The increase in body weight and FFM is consistent with previous research, which reported seasonal increases in body mass in relation to training in top-level male European handball players (3,8,13).
Jumping performance is considered important determinants in a large number of sports and also handball. It was surprising to observe that no change in jumping performance occurred during the 8 weeks of training, including plyometric jump/SSC exercises. Hence, despite the emphasis on both strength and jump training, it could be expected that the players were already well trained and have reached a certain level, and therefore only capable of achieving minor and nonsignificant changes. However, a fundamental relationship exists between strength and power (i.e. explosive muscle strength), which dictates that an individual cannot possess a high level of power without first being relatively strong (4,5). Thus, on the contrary, it may be argued that the present handball players do not possess a satisfying level of maximal muscle strength to adapt to the explosive training exercises in the training program and therefore showing no improvements in CMJ and JR. In support of this, Cormie et al. (4,5) showed that stronger subjects (1RMBS ∼2 times the body weight) adapted more positive to the same ballistic power training (e.g., jump squat) than weaker subjects (1RMBS ∼1.3 times the body weight) (4,5). In comparison, most of the players in this respective case report had a 1RMBS equal to 1.5 times the body weight at the pretest, and it could be speculated that the potential for adapting to the loaded jumps and SSC exercises etc. could have been greater if the players were stronger to begin with.
The increase in 1RMBP and nonsignificant increase 1RMBS from pre to post the 8-week training is in line with previously reported data (4,5,16). When compared with European top-level handball players, the performance level of the Danish players in the 1RMBP was considered good, whereas the level in the 1RMBS was comparable with European top-level players (13). Only 10 and 4 of the initial 19 players performed, respectively, the 1RMBP and 1RMBS after the training period, which may have influenced the statistical power mainly in the 1RMBS test. The main reason for the low participation was anxiety of being injured by the 1RMBS testing before the Olympics.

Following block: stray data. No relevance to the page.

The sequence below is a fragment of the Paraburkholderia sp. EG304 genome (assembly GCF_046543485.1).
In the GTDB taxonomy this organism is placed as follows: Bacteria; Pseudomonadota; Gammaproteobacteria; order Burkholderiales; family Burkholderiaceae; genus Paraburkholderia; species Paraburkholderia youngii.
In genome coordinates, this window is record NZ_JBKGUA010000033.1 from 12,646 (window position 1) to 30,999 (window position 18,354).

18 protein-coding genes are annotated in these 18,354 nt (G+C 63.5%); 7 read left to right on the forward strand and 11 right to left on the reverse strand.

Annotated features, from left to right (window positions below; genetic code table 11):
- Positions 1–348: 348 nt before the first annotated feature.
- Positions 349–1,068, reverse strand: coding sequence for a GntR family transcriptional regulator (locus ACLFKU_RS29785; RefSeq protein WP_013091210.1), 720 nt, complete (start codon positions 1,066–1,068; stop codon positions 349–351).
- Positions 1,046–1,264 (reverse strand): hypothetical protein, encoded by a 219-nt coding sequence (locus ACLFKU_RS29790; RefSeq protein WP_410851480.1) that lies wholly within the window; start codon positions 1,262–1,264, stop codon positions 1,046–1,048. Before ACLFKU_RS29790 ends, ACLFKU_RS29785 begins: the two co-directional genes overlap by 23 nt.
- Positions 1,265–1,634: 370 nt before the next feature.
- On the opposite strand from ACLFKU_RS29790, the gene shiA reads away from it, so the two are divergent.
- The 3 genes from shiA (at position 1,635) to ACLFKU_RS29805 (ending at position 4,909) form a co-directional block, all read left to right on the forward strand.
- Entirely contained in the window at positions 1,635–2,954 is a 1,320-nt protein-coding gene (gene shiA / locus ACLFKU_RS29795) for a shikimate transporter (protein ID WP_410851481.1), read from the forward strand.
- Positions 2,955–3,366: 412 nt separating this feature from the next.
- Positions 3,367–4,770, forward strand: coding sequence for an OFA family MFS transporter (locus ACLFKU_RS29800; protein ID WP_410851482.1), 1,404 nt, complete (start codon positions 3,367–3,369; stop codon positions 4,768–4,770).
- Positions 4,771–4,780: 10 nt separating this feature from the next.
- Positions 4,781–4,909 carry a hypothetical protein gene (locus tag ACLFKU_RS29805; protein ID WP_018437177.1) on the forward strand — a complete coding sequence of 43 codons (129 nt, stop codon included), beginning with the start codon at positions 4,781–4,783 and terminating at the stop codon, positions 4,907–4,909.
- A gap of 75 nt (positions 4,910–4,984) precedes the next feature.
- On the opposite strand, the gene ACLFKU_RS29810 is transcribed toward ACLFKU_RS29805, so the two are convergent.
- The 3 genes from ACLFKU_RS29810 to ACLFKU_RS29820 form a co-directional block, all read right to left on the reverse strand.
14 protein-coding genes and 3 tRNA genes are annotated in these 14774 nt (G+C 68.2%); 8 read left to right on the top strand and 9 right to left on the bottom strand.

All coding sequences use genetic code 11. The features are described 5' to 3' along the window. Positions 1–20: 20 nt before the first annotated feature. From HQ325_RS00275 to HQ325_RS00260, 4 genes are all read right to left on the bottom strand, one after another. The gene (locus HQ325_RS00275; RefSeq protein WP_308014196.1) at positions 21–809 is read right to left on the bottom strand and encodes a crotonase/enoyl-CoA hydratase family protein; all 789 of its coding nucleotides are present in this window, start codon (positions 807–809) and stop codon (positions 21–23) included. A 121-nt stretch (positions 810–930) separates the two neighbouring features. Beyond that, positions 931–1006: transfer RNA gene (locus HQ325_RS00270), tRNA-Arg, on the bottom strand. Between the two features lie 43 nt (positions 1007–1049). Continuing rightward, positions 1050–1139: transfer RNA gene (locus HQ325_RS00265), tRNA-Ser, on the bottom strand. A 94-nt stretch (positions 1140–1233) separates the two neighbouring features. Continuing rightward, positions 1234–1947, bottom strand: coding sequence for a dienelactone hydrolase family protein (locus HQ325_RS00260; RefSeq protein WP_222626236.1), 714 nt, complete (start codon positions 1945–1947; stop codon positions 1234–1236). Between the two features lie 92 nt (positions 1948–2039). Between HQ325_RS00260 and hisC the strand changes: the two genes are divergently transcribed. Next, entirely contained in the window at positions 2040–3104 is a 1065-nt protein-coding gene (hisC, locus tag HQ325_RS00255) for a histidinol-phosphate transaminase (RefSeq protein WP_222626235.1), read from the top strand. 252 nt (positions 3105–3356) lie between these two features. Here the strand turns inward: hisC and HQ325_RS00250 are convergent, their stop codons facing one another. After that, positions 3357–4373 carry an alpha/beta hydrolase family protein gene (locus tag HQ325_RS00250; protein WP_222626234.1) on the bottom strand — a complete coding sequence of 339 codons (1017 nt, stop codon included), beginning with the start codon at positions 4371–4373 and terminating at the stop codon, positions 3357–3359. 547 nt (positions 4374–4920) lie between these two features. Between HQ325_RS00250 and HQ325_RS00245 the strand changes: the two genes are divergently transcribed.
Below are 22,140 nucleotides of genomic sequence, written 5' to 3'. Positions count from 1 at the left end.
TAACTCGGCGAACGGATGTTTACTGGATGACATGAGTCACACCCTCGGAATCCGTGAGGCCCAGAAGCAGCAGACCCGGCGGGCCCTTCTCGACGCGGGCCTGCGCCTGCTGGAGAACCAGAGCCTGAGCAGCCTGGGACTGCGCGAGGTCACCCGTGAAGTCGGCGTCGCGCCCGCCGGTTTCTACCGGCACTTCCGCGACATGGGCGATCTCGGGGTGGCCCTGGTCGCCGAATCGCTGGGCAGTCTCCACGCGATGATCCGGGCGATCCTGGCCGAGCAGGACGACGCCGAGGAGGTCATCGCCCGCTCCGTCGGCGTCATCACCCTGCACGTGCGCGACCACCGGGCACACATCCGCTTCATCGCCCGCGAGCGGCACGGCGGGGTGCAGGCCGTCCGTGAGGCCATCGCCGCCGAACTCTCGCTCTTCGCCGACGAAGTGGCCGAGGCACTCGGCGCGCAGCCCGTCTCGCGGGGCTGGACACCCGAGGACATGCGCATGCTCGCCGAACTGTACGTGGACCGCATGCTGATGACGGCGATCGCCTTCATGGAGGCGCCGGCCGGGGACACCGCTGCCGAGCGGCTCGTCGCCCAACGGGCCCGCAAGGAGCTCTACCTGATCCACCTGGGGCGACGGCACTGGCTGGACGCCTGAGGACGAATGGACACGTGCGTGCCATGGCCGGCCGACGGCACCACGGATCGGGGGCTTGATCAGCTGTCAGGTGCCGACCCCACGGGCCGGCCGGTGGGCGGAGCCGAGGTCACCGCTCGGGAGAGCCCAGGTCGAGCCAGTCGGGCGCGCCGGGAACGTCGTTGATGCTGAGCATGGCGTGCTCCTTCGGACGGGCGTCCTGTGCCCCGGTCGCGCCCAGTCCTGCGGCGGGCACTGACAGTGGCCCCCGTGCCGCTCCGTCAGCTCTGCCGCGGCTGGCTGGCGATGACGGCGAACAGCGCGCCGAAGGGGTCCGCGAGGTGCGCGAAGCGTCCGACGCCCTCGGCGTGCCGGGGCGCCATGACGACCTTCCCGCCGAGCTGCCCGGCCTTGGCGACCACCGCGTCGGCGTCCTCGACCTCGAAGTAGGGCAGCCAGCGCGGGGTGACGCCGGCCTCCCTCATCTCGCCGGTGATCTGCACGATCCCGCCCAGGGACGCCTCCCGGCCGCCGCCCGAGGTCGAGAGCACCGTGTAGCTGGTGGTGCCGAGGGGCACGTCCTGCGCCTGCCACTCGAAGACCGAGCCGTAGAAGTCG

The YYIR2 performance in this case report was increased by 25% from pretraining to posttraining. The level and performance change are in accordance with other top-level handball players (15,18). The additional focus on strength and agility training throughout the 8-week training period, which improved agility capacity (T-test), is also likely to influence the players' ability to perform in the YYIR2 test. Consequently, suggesting that the improved agility capacity might influence the players' ability to perform the YYIR2 test because of improved techniques regarding faster change of direction, accelerations and decelerations.
Our overall practical philosophy, behind the testing and strength and conditioning program, was to secure a physical base for playing handball and to underpin the individual player's technical and tactical characteristics, rather than seeking a position-specific prototype (i.e., wing, back, pivot, and goalkeeper), in terms of physical performance (9). In addition, we had to take the relatively short training period of 8 weeks into consideration, and the fact that these position-specific physical performance features, can for some players, be difficult to achieve because of various limiting factors (i.e., technical/tactical training priorities versus physical priorities, injury history, genetic set-up etc.).
Concerning planning of the strength and conditioning training modalities, all aerobic and anaerobic training was performed as interval training, which is coincident with the important features for the success in handball. Both high-volume and high-intensity intervals seem to be important for the athlete performing in high-intensity sports (12). This training method is also known as the polarized approach (11,12). In addition, there seems to be a sound support for the benefits of using high-intensity interval training in already-trained athletes (11,12). With this understanding in mind, the aerobic and anaerobic training was performed with the focus on aerobic capacity and power during the first 5 weeks by emphasizing volume and intensity at the same time, by executing the training as intervals with long rest periods in between running intervals. During the last 3 weeks, focus was put on anaerobic capacity and power by emphasizing higher intensity and therefore reducing volume.